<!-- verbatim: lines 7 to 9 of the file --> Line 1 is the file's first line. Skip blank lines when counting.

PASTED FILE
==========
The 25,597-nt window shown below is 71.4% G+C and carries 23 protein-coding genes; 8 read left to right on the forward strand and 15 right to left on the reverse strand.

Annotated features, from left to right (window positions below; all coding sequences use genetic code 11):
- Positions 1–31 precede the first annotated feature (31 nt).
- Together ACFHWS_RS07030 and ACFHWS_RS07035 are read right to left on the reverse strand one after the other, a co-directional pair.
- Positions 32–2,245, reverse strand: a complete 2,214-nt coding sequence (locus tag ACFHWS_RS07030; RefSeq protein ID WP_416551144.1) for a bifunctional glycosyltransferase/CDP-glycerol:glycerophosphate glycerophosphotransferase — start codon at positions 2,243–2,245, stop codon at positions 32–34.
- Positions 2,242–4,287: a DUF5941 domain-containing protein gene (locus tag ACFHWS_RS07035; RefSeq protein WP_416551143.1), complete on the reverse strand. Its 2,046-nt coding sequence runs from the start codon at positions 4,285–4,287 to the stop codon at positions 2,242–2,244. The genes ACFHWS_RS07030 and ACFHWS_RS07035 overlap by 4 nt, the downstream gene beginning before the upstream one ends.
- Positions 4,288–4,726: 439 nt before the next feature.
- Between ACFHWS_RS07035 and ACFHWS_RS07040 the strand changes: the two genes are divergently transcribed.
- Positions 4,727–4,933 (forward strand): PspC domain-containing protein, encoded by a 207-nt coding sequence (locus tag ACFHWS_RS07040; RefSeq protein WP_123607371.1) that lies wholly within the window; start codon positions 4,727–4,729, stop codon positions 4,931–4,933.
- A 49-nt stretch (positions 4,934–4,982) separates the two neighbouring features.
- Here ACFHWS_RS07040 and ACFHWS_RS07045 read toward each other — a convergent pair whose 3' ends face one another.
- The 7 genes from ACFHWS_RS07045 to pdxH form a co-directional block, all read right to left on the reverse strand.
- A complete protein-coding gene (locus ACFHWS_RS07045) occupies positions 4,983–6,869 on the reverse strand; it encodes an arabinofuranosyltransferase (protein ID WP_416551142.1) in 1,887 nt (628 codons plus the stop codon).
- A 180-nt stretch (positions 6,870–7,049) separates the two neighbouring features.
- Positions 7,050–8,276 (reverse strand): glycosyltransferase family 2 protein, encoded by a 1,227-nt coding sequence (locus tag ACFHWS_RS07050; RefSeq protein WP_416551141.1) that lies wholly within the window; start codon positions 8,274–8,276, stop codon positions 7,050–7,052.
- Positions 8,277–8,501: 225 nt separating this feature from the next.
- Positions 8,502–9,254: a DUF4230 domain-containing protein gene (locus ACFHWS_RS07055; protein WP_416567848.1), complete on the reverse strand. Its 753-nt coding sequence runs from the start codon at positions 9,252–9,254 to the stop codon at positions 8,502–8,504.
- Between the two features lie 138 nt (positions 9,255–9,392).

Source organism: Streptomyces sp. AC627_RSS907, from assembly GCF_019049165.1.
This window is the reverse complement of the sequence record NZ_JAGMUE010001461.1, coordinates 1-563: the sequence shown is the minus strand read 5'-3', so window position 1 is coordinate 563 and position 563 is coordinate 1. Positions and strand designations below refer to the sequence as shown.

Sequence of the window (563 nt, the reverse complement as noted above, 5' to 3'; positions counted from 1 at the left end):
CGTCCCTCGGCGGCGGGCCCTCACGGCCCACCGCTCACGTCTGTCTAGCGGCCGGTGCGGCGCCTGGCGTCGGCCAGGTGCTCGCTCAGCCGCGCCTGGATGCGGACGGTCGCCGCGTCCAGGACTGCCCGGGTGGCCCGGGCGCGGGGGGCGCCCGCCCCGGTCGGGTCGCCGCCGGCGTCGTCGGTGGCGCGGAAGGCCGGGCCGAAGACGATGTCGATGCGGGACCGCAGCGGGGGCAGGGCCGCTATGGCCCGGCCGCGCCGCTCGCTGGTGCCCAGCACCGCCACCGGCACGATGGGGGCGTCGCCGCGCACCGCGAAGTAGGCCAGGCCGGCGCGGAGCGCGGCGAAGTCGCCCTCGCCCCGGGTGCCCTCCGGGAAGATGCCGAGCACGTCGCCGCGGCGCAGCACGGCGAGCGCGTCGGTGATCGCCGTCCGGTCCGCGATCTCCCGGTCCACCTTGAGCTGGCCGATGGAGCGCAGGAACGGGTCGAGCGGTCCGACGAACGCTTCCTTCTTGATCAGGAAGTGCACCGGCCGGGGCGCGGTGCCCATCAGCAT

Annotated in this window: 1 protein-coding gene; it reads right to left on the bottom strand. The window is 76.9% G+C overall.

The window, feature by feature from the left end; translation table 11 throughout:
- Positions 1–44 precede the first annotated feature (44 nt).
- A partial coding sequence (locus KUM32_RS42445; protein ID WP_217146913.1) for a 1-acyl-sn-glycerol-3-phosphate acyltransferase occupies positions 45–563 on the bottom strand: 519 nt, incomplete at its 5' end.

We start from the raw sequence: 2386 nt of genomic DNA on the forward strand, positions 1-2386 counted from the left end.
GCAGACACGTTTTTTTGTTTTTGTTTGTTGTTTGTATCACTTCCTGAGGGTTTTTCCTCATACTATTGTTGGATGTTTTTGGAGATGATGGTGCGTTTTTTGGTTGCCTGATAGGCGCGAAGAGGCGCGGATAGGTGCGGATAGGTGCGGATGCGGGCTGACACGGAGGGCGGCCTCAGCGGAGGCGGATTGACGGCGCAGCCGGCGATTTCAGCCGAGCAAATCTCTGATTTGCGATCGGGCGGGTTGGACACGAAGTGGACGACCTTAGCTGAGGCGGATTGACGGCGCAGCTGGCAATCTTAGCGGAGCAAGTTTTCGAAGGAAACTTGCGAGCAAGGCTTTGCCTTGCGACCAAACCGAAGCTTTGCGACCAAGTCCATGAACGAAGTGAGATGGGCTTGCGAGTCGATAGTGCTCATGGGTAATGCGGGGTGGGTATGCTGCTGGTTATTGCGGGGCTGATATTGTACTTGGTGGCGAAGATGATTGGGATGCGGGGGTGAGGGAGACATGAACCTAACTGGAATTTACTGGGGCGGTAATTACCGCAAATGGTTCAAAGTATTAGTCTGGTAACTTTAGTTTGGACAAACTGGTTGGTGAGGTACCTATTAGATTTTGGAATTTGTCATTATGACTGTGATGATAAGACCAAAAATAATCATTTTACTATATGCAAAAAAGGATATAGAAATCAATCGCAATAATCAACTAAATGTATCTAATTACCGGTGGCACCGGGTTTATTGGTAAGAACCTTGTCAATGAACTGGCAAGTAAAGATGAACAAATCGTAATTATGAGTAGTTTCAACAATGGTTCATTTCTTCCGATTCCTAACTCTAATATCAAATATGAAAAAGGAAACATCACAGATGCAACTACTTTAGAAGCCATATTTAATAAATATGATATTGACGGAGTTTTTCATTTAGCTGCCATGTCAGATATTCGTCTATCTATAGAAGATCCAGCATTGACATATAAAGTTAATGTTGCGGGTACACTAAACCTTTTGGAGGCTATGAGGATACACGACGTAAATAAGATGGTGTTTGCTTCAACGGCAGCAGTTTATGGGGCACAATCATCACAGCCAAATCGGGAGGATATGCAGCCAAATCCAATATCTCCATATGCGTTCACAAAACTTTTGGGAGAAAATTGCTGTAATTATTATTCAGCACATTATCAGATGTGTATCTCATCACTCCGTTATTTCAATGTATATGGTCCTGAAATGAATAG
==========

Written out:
- Positions 4,288–4,726: 439 nt before the next feature.
- Between ACFHWS_RS07035 and ACFHWS_RS07040 the strand changes: the two genes are divergently transcribed.
- Positions 4,727–4,933 (forward strand): PspC domain-containing protein, encoded by a 207-nt coding sequence (locus tag ACFHWS_RS07040; RefSeq protein WP_123607371.1) that lies wholly within the window; start codon positions 4,727–4,729, stop codon positions 4,931–4,933.